SPH/TCOM’s Maria Nguyen to present Viet-American Health Pilot Study to national audience

Maria NguyenA dual-degree student at The University of North Texas Health Science Center at Fort Worth is taking an important step toward addressing health disparities in one local community.

Maria Nguyen, who is a student at HSC’s School of Public Health and Texas College of Osteopathic Medicine, will be presenting a poster during the Diversity in Medicine Conference on Saturday, March 11 at the University of Michigan in Ann Arbor. She’ll be sharing some of the results of an ongoing Viet-American Health Pilot study funded by the National Institute of Minority Health and Health Disparities arm of the NIH.

Nguyen’s four-member team, led by Dr. Uyen-Sa Nguyen, an associate professor of epidemiology and biostatistics in the SPH, has been working for more than two years on a series of questionnaires aimed at determining barriers to health care in the North Texas Vietnamese population.

“Understanding the impact of health inequities among certain groups is a public health priority for addressing disparities in health outcomes,” said Shafik Dharamsi, dean of HSC’s School of Public Health. “We know that clinical research studies, for example, often do not represent our diverse population. As a result, certain patient populations are often excluded from efforts that can influence the risk of developing a disease, improve health outcomes, and improve responses to treatments. Dr. Nguyen’s work is critical to improving quality of life among groups that have been generally overlooked in research studies.”

Maria Nguyen, who is a first-generation American and the first in her family to attend college, said having immigrant parents who migrated to the U.S. after the Vietnam War gave her a unique perspective for this study.

That population, she said, “may not be seeking [traditional] health care as much because they’ve been through so much. A small illness or something may not be as significant as what they’ve been through in the past through the Vietnam War. We found that 95% of the participants that we recruited have health insurance, but a lot of them still focus on non-medical treatments, such as getting massages, going for walks, tai chi or acupuncture. That kind of goes into the Western versus Eastern philosophies of medicine.”

Three phases of the Viet-American Health study

The goal of the conference is to unite researchers from across the country to share their work on increasing diversity in medicine. Nguyen submitted an abstract detailing the preliminary findings of the SPH group’s work.

During the initial phase of the project, Nguyen’s group created and translated a 16-page questionnaire with the goal of gauging the local Vietnamese community’s awareness of medical conditions such as arthritis, the existence of comorbidities, and other health risk factors. The researchers formed a focus group to make sure the document was linguistically and dialectically understandable.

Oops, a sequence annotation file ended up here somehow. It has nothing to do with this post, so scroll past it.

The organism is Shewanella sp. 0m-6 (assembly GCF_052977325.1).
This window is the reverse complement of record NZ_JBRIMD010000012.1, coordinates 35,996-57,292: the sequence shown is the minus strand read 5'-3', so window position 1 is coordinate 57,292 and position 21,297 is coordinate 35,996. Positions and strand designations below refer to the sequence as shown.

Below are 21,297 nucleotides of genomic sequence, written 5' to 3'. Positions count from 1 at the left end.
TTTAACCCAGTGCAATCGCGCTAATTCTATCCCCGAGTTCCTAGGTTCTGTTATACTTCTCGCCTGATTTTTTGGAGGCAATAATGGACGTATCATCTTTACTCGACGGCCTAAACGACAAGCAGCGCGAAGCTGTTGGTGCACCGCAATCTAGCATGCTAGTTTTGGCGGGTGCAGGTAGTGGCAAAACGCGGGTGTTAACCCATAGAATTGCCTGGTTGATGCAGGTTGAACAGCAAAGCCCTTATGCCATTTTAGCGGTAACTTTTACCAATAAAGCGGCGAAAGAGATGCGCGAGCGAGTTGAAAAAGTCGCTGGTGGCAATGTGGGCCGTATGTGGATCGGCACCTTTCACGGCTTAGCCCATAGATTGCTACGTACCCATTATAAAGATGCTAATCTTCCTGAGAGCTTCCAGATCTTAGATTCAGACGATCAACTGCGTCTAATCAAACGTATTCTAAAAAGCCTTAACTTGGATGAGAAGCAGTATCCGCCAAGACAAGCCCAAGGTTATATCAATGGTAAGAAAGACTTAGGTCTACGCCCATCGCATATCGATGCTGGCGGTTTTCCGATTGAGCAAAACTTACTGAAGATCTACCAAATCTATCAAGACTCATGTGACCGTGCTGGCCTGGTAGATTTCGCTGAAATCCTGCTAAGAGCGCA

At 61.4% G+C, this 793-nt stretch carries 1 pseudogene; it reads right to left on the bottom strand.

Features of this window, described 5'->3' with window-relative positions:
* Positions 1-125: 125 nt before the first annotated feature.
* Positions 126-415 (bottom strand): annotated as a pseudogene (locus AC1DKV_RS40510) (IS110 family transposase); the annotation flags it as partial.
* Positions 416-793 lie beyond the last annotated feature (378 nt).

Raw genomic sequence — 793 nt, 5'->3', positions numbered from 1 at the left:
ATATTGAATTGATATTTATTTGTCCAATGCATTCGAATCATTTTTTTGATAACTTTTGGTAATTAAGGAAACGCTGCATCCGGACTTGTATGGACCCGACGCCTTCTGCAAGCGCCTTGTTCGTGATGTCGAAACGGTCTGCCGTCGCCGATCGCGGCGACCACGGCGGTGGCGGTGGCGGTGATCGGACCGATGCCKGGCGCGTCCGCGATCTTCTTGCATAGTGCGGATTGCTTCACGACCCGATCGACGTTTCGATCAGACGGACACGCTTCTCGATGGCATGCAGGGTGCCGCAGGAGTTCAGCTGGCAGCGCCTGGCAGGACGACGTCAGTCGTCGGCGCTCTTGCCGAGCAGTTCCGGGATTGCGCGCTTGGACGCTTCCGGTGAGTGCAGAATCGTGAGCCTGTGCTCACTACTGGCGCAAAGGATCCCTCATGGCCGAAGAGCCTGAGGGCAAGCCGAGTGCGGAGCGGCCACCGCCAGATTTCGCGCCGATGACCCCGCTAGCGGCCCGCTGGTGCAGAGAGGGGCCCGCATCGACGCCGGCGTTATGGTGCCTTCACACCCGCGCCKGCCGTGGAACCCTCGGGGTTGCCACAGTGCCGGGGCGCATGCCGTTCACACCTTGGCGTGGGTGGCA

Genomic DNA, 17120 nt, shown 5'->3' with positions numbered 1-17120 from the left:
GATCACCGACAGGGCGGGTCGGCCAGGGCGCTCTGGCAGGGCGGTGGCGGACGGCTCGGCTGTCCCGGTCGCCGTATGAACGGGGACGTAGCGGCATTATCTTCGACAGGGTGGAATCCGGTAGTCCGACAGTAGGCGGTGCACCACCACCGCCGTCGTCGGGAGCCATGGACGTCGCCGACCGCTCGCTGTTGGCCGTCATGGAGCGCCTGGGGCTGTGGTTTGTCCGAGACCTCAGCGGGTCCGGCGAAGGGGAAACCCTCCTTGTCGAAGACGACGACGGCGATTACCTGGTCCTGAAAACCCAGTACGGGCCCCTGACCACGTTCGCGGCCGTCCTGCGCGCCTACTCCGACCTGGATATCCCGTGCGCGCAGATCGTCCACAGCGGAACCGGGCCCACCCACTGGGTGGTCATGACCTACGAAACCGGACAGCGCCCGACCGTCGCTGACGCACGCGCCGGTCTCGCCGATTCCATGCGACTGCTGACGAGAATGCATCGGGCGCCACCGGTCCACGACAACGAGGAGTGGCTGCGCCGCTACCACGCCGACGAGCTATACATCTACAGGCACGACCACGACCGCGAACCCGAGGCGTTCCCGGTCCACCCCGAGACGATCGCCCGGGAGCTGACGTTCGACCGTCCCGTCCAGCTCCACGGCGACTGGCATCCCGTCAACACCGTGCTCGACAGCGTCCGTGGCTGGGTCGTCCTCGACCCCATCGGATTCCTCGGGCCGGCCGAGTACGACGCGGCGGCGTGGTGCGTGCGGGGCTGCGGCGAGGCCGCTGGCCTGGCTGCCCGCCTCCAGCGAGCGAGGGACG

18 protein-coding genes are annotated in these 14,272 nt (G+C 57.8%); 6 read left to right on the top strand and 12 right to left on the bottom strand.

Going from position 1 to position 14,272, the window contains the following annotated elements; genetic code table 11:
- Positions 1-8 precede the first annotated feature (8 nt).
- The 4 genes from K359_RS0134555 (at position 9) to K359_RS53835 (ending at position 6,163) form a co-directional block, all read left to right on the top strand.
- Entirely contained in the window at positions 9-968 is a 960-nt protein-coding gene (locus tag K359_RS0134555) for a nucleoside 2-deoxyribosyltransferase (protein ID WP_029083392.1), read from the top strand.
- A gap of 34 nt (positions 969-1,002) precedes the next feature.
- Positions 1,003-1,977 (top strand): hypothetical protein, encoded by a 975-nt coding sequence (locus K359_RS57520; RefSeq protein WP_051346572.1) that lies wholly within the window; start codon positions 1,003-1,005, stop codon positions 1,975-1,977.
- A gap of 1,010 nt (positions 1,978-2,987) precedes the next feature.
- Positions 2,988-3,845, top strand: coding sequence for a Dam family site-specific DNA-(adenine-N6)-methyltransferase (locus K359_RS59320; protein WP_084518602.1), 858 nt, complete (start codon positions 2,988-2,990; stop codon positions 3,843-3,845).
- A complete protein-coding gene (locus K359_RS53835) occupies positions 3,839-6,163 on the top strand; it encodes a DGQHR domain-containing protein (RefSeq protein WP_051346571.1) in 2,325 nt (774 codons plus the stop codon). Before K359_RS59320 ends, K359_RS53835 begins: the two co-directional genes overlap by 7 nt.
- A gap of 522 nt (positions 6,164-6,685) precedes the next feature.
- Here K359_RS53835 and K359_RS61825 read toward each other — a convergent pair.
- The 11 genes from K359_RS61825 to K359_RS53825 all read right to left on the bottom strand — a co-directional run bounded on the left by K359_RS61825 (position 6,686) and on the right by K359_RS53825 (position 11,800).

Once that questionnaire was deemed ready, the students recruited more than 250 participants through extensive outreach throughout North Texas to take the survey. After three months, the researcher followed up with people who answered their questions to determine if their situations had changed.

“Since we are medically underserved and there’s not a lot of studies done in Vietnamese American populations, we were hoping to use this as a pilot study for a larger study in the future — not just in the Dallas Fort Worth area, but Vietnamese Americans throughout Texas and maybe throughout the nation,” Nguyen said.

Last month, the group was excited to learn that the NIH approved a third phase of their work that Nguyen and her fellow researchers hope will extend the study over three years.

“We’re still trying to figure out some of these reasons why our community is so medically underserved,” she said. “Is it because of insurance? Is it because of their ideas or beliefs on how they take care of themselves? Their resiliency?

“We want to know their thoughts about the stigmas behind mental health. We want to know if they need help filling out medical forms in English. If we find some of these health care barriers, how can we raise awareness to educate them better?”

Addressing Viet-American health disparities is Nguyen’s calling

Nguyen is a Dallas native who grew up immersed in Vietnamese culture. She learned Vietnamese and English at the same time, attended a Vietnamese church, and was president of the Vietnamese Student Association during her undergraduate years.

She is on track to graduate in May.

“I felt like this was kind of my calling to help with addressing these disparities,” she said. “That’s kind of part of my long-term girls. I want to do medical mission trips and so hopefully going back to Vietnam and serve third-world populations. I’m involved a lot with rural health and global health at the medical school, so I felt like it was a good opportunity for me to be involved with this study.”

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